All around the world, society has ground to a screeching halt as we all try to combat the global Covid-19 pandemic. The message is clear: stay home to save lives. As we cut off almost all contact with the outside world there is another pandemic that is silently growing – cancer.
While hundreds of thousands of businesses have been forced to stop and it feels as though the plant has started revolving at a much slower pace, cancer slows down for no one and continues to affect those both young and old throughout the pandemic.
At first glance, you might believe that we are winning the fight against cancer, with cancer referrals in the UK down by 350,000 people between April and August in 2020. Of course, that is down to the fact that fewer people have been coming forward with symptoms as they are apprehensive about booking an appointment with their GP due to the risk of contracting Covid-19.
On top of that, many cancer treatments have been delayed throughout the pandemic – due to the increased risk that comes with being immunocompromised as well as through a lack of available staff. Doctors have continued to urge anyone with symptoms to get themselves checked out, even if they believe it is nothing – and the chances are that it will be. Your doctor will not be annoyed if they check out that lump and determine it is nothing to worry about, that’s the news they want to deliver.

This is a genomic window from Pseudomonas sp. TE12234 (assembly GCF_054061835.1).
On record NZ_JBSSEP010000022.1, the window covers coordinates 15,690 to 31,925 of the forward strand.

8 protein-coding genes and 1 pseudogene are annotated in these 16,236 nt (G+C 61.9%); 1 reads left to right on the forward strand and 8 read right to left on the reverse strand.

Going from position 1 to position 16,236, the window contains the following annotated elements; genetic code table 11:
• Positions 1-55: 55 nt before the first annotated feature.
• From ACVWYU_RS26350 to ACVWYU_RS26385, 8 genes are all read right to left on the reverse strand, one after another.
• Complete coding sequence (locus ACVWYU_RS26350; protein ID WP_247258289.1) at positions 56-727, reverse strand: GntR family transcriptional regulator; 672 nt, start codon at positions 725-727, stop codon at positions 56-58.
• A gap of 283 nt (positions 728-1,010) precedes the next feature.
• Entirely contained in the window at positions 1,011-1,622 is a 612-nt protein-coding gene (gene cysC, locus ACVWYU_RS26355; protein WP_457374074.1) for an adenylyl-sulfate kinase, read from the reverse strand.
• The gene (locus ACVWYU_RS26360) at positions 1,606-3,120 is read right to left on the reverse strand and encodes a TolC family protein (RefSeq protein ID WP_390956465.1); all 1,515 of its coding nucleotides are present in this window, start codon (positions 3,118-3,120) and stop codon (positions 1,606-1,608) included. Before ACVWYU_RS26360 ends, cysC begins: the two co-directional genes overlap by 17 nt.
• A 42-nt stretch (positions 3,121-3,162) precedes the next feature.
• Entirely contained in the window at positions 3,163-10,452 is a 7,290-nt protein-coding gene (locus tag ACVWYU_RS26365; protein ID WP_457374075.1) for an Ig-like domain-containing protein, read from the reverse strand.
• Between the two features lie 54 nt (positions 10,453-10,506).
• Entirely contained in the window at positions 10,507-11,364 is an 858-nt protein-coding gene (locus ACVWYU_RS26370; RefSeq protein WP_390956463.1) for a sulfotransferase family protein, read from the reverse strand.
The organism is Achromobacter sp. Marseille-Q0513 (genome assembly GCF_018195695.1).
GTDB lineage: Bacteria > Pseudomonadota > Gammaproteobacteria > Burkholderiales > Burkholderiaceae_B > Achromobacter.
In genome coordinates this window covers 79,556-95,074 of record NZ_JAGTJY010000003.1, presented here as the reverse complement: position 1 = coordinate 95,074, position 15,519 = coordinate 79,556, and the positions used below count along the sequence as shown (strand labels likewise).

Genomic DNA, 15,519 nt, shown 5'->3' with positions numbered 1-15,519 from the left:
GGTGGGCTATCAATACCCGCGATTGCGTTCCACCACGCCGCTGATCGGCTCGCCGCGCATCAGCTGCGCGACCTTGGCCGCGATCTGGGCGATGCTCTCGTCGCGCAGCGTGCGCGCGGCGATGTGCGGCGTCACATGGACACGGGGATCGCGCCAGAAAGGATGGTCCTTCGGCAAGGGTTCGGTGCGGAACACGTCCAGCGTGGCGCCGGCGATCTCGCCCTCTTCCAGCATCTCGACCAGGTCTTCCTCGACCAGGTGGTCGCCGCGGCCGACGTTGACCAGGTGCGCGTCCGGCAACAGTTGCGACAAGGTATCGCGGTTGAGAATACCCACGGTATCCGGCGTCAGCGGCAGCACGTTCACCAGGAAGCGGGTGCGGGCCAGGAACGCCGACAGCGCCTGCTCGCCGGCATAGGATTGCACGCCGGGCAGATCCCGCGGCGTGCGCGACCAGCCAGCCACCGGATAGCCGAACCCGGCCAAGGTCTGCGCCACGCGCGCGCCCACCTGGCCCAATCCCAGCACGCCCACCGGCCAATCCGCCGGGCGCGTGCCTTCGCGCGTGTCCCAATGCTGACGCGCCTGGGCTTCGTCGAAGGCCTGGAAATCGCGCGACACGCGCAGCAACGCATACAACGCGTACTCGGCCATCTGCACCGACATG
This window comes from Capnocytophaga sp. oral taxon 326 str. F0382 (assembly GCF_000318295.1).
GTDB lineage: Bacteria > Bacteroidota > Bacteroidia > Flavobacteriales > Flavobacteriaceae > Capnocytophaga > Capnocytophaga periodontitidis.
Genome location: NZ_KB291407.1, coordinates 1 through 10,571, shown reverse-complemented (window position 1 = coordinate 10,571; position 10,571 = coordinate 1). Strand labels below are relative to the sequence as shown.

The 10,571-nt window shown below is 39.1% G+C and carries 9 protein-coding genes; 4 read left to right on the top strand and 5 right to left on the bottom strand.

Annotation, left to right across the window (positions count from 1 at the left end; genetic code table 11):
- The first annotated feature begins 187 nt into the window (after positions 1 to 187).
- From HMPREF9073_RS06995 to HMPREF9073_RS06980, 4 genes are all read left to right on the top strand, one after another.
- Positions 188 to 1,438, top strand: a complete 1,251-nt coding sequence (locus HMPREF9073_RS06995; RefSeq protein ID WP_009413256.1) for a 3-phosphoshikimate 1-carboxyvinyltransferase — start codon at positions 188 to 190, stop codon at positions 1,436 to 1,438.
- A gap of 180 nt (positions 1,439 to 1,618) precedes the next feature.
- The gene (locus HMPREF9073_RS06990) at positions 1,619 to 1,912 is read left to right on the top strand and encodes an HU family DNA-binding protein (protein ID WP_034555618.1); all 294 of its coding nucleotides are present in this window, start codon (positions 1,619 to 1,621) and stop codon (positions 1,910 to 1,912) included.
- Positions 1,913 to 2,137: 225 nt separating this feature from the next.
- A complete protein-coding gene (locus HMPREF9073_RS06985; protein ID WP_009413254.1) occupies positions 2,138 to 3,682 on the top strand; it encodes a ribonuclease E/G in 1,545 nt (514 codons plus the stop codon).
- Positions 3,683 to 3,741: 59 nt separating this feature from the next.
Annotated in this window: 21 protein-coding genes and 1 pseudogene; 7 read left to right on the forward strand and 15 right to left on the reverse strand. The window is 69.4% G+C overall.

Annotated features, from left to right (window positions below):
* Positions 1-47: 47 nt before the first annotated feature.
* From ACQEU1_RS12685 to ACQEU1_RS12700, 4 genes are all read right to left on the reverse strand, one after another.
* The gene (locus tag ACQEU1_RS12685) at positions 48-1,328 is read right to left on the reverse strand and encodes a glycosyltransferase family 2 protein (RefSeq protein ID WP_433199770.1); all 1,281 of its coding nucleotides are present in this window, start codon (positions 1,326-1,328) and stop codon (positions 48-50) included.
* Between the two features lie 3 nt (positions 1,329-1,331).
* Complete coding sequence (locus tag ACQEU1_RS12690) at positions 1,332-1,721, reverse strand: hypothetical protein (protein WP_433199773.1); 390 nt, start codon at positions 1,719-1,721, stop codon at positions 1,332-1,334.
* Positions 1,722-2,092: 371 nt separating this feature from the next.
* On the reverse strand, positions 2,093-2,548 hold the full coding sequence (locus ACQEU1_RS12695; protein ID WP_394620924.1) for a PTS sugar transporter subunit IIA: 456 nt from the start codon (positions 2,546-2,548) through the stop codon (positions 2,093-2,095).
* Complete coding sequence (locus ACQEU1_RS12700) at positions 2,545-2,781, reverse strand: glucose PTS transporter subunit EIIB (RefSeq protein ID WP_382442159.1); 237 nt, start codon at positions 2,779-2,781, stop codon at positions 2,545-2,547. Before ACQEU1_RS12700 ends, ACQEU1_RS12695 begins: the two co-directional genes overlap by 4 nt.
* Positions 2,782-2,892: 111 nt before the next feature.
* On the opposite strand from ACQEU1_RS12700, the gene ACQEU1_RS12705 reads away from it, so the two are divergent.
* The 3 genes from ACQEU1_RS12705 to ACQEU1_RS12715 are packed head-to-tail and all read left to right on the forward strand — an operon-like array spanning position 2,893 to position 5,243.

Testing and the Vaccine
In the UK, the amount of testing taking place has increased tenfold since the beginning of the pandemic. Now, anyone who wants a test can get their hands on one – whether that be a lateral flow test which can yield results in 30 minutes or a PCR test which, although can take between 24 and 48 hours to be returned as they are returned from a lab, produce more reliable results.
On top of that is, of course, the fact that vaccinations are now taking place and, as of writing, the country is vaccinating just over 200,000 every day on average. That gives hope that the end is in sight and, gradually, normal services can be resumed.
With a backlog to work through, centres such as the Rutherford Cancer Centre as well as NHS centres will be expected to work at an increased rate to ensure that no one is missed and that every patient receives the care and treatment they need. Right now, charity Macmillan estimates that around 50,000 diagnoses have been missed, along with the fact that 30,000 fewer people began cancer treatment than the previous year.
Doctors have been urging for patients to get themselves checked over at the first sign of any symptoms. To put their patients at ease, surgeries have been made Covid-secure with social distancing made possible, as well as medical professionals wearing PPE to keep patients safe.
Additionally, many doctors are offering telephone and video consultations for patients that would rather avoid face-to-face contact wherever possible. This allows the patient to clearly describe any symptoms to their doctor who can offer advice and, if necessary, make a referral should they feel it necessary.
If potential cancer symptoms are ignored by everyone, the backlog will persist long after the pandemic is over. Your doctor’s surgery remains open and if there is a genuine concern, you will be referred to a specialist that will ensure you are given the care that you need and will walk you through the next stages.
Your chances of survival are greatly increased with an early diagnosis, so do not sit on symptoms hoping they will go away.